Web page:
Healthy, refreshing sleep helps us live more vibrant, enjoyable lives in addition to reducing our chances of developing the myriad of disease and dysfunctions listed below. We are more pleasant to those around us, we are more able to handle life’s challenges with less stress.  We are more likely to accomplish the goals we set for ourselves in this lifetime. It is well established that healthy sleep improves sports and mental / academic performance as well.

Can you remember the last time you felt truly rested, refreshed and ready to take on life? Have you ever?  Do you need caffeine or nicotine to feel awake in the morning or maintain energy through the day?

Sleep is so important to our health that without it we can become anything from fatigued to irritable to low-grade anxious to neurotic - and more people than we care to admit are at least a bit psychotic - all because of poor sleep or insufficient sleep.

Nearly every system in our body suffers because of poor sleep. It reduces the effectiveness of our immune system and makes us more susceptible to diseases of all kinds, including:  heart disease, cancer, headaches, high blood pressure, weight gain, Alzheimer’s disease, and more.

Additionally, medical research tells us that head, jaw, and face pains are associated with poor sleep 68% of the time. By actual test in our practice, that number is closer 85%!!

If you have jaw and head pains, it is very likely that you have some sort of sleep disturbance as well. Without solving both problems, you will get partial results at best.

X-rays or blood work are common tests at routine medical or dental appointments. But our sleep, and our breathing during sleep, are far more likely to be major factors in our overall long-term health. However, they are rarely evaluated!! Let’s change that and make sure that our breathing and sleep are checked routinely.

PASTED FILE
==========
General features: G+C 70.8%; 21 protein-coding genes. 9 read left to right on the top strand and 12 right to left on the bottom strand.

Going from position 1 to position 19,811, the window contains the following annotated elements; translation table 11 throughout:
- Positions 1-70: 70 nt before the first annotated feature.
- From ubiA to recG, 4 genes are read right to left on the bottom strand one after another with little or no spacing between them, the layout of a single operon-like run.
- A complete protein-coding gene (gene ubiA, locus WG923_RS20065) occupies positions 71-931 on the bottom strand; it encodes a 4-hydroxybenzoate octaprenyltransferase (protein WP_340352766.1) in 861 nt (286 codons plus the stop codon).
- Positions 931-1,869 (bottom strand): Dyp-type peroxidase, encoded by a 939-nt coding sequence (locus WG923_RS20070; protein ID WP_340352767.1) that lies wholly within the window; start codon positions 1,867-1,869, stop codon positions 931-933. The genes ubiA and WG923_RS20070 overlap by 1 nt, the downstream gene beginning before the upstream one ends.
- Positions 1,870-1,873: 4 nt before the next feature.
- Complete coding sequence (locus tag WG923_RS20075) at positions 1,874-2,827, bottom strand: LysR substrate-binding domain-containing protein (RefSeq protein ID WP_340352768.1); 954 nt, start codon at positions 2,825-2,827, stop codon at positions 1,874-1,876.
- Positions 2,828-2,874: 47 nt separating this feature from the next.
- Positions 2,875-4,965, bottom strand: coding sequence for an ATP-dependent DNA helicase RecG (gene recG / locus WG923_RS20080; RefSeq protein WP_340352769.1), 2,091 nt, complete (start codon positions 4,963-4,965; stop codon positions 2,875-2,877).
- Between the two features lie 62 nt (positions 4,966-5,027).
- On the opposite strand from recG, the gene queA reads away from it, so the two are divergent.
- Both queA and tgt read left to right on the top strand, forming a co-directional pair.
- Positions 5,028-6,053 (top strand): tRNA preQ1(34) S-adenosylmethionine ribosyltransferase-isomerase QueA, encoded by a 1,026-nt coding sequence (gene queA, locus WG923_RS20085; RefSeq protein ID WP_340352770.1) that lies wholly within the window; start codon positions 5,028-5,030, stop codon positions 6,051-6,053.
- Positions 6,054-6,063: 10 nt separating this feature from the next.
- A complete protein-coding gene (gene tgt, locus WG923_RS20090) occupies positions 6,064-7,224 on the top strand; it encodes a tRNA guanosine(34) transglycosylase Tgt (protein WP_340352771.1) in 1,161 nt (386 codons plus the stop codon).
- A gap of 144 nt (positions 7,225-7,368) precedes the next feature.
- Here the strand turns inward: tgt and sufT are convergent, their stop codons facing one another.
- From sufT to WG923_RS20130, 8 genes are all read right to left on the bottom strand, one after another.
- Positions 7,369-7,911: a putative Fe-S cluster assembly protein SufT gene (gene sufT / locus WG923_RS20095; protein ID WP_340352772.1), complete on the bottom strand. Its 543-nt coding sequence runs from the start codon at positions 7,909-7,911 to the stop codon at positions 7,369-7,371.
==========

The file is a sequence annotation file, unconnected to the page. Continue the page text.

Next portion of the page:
Nothing is more vital than breathing (especially nasal breathing) and sleep is close, if not equally important.

After all, three or four minutes without air and a person is likely dead. Try three days without sleep and they are probably psychotic! That’s how important breathing and sleep are. How we breathe in our sleep is more important yet.

Handling and resolving head face and jaw pains is what we excel at here at the TMJ & Sleep Therapy Centre. There are many components to pain and sleep.  In addition to the many state-of-the-art therapies we provide for pain and sleep conditions, we collaborate with other medical partners when necessary, to ensure that you get the greatest improvement in your pain and sleep as possible.

For tips on how you can get better sleep, visit our website at and click on the Health Living tab then select Sleep Hygiene Tips.

For more technical information, check out the Articles section located in the Provider Information part of our website.

Another great reference for more sleep information is:

We all want more vibrant, energetic lives, and better sleep is a major step to those goals. Call us today to get onto the pathway to a better life.

Yours for Better Health,

Dr. Joe Baba





How to Shoo the Flu?

December 11th, 2019

Every news media tells us that flu and cold season is here! The evidence is around us - people who are sniffling, coughing and achy.

Sleep plays many important roles in our health. Especially important this time of year, is sufficient, restful and restorative sleep to strengthen our immune system.

During deep sleep, our bodies produce various substances which help protect us from bacteria, viruses, molds and yeasts. Research shows that people who get more deep sleep have fewer colds and flu. So, among the ways to reduce your chances of getting sick anytime, but especially this time of year, get plenty of restful sleep!

Of course, there are more ways to defend against illness such as washing your hands, avoiding unnecessary contact with sick people, managing holiday stress and eating nutritious food and reducing sugars, but remember that good sleep is still one of your powerful tools to increase your immunity against flu and colds.

If you are having trouble sleeping or getting the restful sleep you need to feel vibrant and vital, call our office today and schedule a consultation. We are ready to help.